NEWARK’S SEWER FLUME.
Newark, N. J., laments the collapse of its intercepting sewer flume. The collapse is attributed to tbeusing of iron nails in its construction instead of wooden pins, tree-nailed as provided for in the specifications. The estimates for the work were about $100,000; the cost of the completed flume was about $150,000. Much extra excavation was necessary, also extra piling. The specifications made the supervising engineer supreme in everything. He could order additional work and order it paid for. He was sole judge of materials. The city engineer’s exclusive duty was to supervise the construction of the system of which the collapsed flume is a part. The engineer of the New York City aqueduct board was consulting engineer for Newark. About $15,000 has been already spent for repairs, and to repair it according to the supervising engineer’s plans will cost from five to ten dollars per running foot. It is thought the council will appropriate $50,000 for the work. Steps will be token looking to recovering damages from the contractors who built the flume, if that can be done in the faceof the powers exercised by the supervising engineer. The city engineer gives it as his opinion that it is unwise to spend more money on the collapsed flume—better build a new one.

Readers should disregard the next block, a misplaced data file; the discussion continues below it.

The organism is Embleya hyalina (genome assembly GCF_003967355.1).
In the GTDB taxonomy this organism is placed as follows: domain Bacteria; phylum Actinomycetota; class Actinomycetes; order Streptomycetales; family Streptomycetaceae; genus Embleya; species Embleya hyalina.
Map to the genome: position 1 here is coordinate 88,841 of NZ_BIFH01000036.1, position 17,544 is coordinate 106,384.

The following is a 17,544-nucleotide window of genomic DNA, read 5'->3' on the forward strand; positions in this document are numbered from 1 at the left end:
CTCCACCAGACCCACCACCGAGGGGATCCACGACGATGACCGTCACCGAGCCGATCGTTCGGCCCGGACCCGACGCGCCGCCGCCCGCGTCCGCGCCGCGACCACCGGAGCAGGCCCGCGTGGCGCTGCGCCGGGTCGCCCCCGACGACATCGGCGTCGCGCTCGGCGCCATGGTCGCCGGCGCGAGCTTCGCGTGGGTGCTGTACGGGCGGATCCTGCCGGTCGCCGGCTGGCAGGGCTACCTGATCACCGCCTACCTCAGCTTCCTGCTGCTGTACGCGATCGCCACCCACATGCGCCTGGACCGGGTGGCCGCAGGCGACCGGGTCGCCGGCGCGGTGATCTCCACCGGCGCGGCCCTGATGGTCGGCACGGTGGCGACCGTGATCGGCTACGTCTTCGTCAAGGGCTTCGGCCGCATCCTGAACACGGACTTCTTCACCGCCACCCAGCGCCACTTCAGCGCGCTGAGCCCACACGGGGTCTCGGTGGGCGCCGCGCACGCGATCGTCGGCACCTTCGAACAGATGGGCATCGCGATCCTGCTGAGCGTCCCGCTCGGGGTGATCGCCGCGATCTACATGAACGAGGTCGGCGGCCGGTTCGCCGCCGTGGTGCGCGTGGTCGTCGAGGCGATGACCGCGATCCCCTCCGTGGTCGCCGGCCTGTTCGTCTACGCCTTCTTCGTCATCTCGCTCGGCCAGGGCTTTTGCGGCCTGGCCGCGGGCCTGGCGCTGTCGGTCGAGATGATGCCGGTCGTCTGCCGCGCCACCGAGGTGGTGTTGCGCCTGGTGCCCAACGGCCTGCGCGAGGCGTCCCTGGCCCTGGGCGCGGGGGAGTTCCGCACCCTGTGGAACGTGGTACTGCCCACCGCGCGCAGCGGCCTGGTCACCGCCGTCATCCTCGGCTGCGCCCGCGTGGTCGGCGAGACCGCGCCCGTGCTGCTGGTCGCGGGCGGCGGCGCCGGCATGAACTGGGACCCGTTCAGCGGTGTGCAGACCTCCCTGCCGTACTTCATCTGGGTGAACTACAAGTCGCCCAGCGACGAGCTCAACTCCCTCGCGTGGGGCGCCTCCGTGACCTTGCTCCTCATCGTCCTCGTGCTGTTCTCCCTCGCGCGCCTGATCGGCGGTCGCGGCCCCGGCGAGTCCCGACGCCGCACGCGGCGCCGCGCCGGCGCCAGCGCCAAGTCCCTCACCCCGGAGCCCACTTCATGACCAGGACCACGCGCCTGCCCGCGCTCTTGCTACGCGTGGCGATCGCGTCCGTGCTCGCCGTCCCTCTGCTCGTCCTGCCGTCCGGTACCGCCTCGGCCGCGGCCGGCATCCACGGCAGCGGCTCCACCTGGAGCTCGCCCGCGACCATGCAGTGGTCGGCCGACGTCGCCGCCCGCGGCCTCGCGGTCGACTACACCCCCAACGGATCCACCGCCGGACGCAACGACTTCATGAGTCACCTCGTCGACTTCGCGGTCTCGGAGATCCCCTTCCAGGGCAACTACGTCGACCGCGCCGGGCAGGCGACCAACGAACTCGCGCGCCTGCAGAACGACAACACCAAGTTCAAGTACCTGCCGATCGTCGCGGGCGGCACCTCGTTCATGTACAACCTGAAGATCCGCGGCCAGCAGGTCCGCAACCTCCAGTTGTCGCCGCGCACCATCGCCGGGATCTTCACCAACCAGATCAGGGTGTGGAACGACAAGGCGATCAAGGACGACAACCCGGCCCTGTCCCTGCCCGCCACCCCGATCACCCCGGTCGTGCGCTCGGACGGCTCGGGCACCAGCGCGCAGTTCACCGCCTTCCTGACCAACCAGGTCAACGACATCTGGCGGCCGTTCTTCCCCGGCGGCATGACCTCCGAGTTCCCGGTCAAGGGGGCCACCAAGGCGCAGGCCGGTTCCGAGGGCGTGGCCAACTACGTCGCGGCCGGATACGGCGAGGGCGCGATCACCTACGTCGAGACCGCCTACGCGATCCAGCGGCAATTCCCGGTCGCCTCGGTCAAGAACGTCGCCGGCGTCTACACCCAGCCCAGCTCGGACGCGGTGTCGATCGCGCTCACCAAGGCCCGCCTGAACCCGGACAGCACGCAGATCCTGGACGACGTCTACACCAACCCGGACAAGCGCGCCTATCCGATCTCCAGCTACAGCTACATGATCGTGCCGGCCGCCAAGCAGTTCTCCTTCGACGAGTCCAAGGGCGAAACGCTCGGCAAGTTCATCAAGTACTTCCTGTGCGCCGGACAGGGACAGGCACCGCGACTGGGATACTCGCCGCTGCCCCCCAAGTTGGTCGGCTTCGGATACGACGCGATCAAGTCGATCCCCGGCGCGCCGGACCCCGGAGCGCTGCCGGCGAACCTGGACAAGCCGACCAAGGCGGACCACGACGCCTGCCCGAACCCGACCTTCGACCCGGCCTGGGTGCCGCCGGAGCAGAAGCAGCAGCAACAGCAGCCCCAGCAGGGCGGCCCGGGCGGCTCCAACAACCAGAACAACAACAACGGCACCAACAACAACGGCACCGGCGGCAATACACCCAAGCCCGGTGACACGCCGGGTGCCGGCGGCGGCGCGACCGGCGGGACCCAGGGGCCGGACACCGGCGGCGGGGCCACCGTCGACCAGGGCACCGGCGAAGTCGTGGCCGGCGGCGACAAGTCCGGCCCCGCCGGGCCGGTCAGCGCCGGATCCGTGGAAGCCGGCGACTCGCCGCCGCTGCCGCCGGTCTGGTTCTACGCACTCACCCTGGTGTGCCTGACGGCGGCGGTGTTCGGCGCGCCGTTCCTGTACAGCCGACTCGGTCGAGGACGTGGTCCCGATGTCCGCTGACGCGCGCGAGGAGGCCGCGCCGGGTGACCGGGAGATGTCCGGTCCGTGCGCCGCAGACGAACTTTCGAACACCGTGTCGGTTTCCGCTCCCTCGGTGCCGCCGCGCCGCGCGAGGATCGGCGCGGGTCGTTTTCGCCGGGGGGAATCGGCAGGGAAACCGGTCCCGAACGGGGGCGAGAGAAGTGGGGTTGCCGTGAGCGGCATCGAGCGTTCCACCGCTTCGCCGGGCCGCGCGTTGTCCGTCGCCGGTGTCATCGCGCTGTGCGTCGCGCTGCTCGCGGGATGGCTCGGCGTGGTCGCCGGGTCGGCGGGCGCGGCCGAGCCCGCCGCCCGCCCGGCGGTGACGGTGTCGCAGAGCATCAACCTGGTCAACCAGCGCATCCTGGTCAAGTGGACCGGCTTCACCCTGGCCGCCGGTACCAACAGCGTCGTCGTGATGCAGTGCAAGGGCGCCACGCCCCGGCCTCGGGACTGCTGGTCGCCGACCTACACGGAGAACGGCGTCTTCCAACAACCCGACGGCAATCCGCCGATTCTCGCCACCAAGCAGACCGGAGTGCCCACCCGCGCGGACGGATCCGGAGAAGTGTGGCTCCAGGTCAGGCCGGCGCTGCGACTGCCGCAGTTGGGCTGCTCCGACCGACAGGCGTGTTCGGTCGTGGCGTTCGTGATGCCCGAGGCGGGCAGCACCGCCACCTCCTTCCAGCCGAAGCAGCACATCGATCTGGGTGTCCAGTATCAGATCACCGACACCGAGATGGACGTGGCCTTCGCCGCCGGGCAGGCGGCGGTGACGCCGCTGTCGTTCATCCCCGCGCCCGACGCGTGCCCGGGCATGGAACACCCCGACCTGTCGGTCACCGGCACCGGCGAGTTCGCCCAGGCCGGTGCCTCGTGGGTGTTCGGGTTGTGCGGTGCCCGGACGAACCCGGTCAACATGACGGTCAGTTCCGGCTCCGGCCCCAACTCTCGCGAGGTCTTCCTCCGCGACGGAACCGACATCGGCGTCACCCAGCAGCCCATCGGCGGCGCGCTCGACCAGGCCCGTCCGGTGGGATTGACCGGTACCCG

Tottenham, Ont., Can., was almost totally destroyed by fire this week. Three streets containing eighty houses were reduced to ashes.
Lansing, Mich., will erect a new fire engine house, to be modern in every respect.